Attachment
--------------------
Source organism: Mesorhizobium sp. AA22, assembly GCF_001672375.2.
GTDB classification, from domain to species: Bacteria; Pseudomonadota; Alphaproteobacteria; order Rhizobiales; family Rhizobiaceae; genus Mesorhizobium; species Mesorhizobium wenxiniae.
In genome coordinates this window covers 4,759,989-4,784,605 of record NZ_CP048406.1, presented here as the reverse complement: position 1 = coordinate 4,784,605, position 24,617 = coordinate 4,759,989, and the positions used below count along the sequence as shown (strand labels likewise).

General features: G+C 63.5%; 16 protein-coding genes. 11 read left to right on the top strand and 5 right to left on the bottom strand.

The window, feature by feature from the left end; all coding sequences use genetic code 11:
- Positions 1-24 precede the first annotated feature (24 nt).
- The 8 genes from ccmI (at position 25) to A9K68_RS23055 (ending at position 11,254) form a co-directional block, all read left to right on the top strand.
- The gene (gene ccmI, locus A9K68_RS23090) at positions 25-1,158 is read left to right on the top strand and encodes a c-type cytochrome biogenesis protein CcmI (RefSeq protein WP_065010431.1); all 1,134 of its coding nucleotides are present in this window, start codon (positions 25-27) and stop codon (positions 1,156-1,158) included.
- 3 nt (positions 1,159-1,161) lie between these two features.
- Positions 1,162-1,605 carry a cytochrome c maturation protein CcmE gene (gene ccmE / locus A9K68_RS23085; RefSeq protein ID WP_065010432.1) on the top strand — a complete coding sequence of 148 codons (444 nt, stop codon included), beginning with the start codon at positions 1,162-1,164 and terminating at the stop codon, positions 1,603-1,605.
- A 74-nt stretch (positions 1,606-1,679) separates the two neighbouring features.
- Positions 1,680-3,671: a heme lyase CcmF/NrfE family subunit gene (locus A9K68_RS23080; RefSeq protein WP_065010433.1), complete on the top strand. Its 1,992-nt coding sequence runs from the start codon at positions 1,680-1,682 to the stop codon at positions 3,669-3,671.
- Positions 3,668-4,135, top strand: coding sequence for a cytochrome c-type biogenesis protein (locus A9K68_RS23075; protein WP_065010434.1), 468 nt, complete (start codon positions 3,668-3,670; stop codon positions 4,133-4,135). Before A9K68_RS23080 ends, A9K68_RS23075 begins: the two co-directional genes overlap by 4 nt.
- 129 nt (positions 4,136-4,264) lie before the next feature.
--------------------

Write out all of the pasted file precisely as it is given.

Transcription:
Source organism: Mesorhizobium sp. AA22, assembly GCF_001672375.2.
GTDB classification, from domain to species: Bacteria; Pseudomonadota; Alphaproteobacteria; order Rhizobiales; family Rhizobiaceae; genus Mesorhizobium; species Mesorhizobium wenxiniae.
In genome coordinates this window covers 4,759,989-4,784,605 of record NZ_CP048406.1, presented here as the reverse complement: position 1 = coordinate 4,784,605, position 24,617 = coordinate 4,759,989, and the positions used below count along the sequence as shown (strand labels likewise).

General features: G+C 63.5%; 16 protein-coding genes. 11 read left to right on the top strand and 5 right to left on the bottom strand.

The window, feature by feature from the left end; all coding sequences use genetic code 11:
- Positions 1-24 precede the first annotated feature (24 nt).
- The 8 genes from ccmI (at position 25) to A9K68_RS23055 (ending at position 11,254) form a co-directional block, all read left to right on the top strand.
- The gene (gene ccmI, locus A9K68_RS23090) at positions 25-1,158 is read left to right on the top strand and encodes a c-type cytochrome biogenesis protein CcmI (RefSeq protein WP_065010431.1); all 1,134 of its coding nucleotides are present in this window, start codon (positions 25-27) and stop codon (positions 1,156-1,158) included.
- 3 nt (positions 1,159-1,161) lie between these two features.
- Positions 1,162-1,605 carry a cytochrome c maturation protein CcmE gene (gene ccmE / locus A9K68_RS23085; RefSeq protein ID WP_065010432.1) on the top strand — a complete coding sequence of 148 codons (444 nt, stop codon included), beginning with the start codon at positions 1,162-1,164 and terminating at the stop codon, positions 1,603-1,605.
- A 74-nt stretch (positions 1,606-1,679) separates the two neighbouring features.
- Positions 1,680-3,671: a heme lyase CcmF/NrfE family subunit gene (locus A9K68_RS23080; RefSeq protein WP_065010433.1), complete on the top strand. Its 1,992-nt coding sequence runs from the start codon at positions 1,680-1,682 to the stop codon at positions 3,669-3,671.
- Positions 3,668-4,135, top strand: coding sequence for a cytochrome c-type biogenesis protein (locus A9K68_RS23075; protein WP_065010434.1), 468 nt, complete (start codon positions 3,668-3,670; stop codon positions 4,133-4,135). Before A9K68_RS23080 ends, A9K68_RS23075 begins: the two co-directional genes overlap by 4 nt.
- 129 nt (positions 4,136-4,264) lie before the next feature.